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J.K. Rowling, Voldemort and Hitler

January 22, 2017 | by Orly Eleonore Fuerst

At what age is it appropriate to start teaching young children about the Holocaust?

As the sheer number of survivors diminishes, in the onslaught of a new wave of anti-Semitism and a resurgence of Holocaust denial, the continuity of Holocaust awareness is vital not just for a Jewish future, but also to its past. Holocaust education gives dignity to the six million voices who cannot tell their stories. Holocaust memoirs and diaries often include the refrain, "Tell them what they did to us." Witnessing, remembering, recalling, provides those who were silenced a voice.

But at what age do we begin? Some people fear that once a child gets a glimpse at the deprivation society can reach, innocence is shattered. Furthermore, can a young mind grasp such enormous atrocities? Are they ready to confront murder motivated by a racism and a seething hatred of religion? Is there something wrong if one has had absolutely no Holocaust consciousness by the time they are in high school?

We can find one answer in a rather unlikely place: The Harry Potter series. Every child who has read Harry Potter has engaged in learning about the Holocaust, whether they realize it or not.

Every child who has read Harry Potter has engaged in learning about the Holocaust, whether they realize it or not.

This is the story of an evil dictator, Voldemort, who systematically plans to take over the world. As part of mass domination, he aspires to create a master race of wizards, a pure breed. Anyone not born of this pure breed, all people connected with a half-breed, a muggle, will be tortured and annihilated. Never mind that this wicked mastermind is himself a half-breed.

In the movie version, there is even a tattooing on the wrists of those siding with the muggles. The evil leader has his symbol, the Death Mark, and his followers are Death Eaters. Voldemort takes over the Hogwarts School of Magic providing him with the means to directly control and manipulate the students. The beloved and respected Head of School, Dumbledore, strives to rally all others to fight this horrific sovereign. Half-breeds must go into hiding, neighbors turn in neighbors. Weddings and tournaments are interrupted by Death Eaters set on a deadly quest. The Order of the Phoenix and Dumbledore's Army are small posses that comprehend the magnitude of the wickedness lurking in the corners, seeping through the windows, and crusades against it. And ultimately there is the Final Battle where good and evil do battle and only one can live.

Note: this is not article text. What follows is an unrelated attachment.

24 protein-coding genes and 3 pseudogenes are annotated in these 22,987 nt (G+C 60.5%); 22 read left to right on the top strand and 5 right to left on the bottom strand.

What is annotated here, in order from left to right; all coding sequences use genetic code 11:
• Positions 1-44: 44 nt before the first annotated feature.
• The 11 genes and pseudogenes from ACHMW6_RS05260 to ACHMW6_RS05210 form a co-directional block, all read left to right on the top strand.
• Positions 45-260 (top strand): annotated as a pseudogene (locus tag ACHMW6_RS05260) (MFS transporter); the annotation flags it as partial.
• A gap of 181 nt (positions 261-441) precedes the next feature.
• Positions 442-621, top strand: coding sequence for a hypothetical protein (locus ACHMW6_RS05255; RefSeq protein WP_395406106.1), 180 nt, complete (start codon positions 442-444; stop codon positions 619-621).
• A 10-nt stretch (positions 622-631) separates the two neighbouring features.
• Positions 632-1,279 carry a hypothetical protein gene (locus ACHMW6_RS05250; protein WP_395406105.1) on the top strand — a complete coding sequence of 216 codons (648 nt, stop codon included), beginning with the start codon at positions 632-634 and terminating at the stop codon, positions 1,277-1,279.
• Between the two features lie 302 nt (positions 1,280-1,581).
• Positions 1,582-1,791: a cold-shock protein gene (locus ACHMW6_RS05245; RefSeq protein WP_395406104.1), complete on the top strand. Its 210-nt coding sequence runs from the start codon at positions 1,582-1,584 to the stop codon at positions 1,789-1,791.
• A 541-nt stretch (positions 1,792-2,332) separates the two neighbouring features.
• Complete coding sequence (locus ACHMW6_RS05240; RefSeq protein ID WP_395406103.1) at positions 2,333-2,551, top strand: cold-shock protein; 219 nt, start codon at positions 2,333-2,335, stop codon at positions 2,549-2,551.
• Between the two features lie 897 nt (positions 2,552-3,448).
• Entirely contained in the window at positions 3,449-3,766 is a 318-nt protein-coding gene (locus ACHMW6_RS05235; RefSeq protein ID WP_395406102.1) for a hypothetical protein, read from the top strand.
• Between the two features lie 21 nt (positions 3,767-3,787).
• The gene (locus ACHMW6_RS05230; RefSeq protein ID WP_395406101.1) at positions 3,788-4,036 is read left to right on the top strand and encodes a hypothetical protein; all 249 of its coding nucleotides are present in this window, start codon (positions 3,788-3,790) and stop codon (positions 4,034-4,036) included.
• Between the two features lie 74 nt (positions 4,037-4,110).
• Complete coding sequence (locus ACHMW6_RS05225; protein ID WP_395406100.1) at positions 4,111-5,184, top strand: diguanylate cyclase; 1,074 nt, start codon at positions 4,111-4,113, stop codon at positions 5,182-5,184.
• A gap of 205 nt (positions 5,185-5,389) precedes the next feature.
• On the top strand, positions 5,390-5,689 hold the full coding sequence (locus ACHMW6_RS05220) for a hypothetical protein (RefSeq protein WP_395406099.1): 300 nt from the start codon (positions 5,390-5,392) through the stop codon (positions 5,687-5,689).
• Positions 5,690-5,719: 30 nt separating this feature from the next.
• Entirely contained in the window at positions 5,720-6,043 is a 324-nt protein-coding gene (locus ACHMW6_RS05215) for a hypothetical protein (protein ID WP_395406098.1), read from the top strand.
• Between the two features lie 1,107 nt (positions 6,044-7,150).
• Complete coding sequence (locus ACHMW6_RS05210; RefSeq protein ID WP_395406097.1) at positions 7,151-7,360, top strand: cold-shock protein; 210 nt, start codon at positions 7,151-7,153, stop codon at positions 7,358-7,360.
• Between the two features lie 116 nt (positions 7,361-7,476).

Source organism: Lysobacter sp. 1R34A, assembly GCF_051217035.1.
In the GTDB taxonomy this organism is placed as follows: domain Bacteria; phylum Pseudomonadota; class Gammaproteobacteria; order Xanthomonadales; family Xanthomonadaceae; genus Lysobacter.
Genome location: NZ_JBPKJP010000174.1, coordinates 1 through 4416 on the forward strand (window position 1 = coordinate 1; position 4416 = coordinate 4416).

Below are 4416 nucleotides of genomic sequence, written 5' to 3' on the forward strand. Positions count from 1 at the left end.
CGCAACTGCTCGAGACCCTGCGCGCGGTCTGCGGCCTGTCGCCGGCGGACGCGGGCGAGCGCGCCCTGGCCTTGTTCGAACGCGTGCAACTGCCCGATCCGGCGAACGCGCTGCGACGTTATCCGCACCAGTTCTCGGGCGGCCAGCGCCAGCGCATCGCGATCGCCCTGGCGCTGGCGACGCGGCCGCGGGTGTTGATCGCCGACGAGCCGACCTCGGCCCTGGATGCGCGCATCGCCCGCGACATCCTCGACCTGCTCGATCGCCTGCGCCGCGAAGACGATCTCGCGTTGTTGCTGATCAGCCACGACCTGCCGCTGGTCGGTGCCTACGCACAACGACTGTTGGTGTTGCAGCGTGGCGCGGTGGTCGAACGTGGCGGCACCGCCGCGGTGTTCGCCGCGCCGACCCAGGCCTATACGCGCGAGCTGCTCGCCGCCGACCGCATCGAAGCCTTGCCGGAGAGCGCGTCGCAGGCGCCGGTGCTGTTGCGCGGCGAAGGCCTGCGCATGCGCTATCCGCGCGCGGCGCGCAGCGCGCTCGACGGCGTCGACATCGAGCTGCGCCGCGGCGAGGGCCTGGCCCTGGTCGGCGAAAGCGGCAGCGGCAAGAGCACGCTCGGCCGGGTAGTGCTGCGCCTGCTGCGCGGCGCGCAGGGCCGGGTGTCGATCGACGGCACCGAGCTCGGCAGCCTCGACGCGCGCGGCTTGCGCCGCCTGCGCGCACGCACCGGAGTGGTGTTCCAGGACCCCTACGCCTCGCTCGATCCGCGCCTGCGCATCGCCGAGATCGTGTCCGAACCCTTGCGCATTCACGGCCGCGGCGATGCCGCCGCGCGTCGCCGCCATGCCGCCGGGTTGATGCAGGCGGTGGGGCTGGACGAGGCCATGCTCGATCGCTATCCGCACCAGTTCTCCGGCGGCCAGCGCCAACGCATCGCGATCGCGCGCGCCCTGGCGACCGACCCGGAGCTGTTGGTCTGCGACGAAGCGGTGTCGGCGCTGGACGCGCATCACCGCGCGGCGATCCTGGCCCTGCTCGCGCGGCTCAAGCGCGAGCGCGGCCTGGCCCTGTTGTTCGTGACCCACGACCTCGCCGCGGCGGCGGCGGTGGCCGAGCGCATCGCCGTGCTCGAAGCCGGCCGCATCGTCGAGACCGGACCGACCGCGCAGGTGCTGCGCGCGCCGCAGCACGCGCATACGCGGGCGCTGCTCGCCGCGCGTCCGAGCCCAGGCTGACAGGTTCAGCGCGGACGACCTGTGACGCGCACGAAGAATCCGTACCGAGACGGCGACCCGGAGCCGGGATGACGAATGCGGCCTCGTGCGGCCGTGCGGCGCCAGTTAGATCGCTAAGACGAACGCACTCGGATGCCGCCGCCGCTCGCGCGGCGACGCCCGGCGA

I think J.K. Rowling, the author, expects readers to make these connections. Replace Voldemort with Hitler, the pure breed wizarding world with the Aryan race, muggles and half-breeds are Jews, the Death Mark and Death Eaters, the swastika and Nazis. The takeover of Hogwarts is the Hitler Youth Movement, the Order of the Phoenix and Dumbledore's Army embody the Partisans and Resistance.

Dumbledore takes on the role of Churchill. There are pogroms. The Harry Potter series is the Holocaust history in disguise. And children of all ages devoured the books.

In a language children can understand, Rowling explores the conflict of evil vs. good, the immorality of a pure breed, the price of hate, the realities of genocide, the sinfulness of believing blindly in a corrupt totalitarian ruler, and the price of not getting involved when basic human decorum demands otherwise.

And children have been able to understand this, without crushing their innocence. They finish the series still believing that good can conquer evil.

Lives will be lost. Nothing is taken for granted. The fight is necessary. The world will not continue as it was. But somehow, that which is right, triumphs.

Rowling did not shy away from presenting the whole story to her readers. In the novels, as in real life, great people were butchered. Cherished characters were violently executed by Voldemort and his followers. By the Final Battle, reminiscence of World War II, just about every family in the Harry Potter saga, and the readers, wailed at the loss of dearly loved ones.

In educating young people about the Holocaust, J.K. Rowling has laid the foundation and provided a place from which to start. Millions of children have already embarked on the journey to learn about the Holocaust; they have read Harry Potter and this has brought to life many of these unimaginable, incomprehensible themes. Teachers and parents can now use the books as a launching pad for discussion and help kids to connect the dots.

It is up to adults to rise to the challenge and replace the myth with truth.

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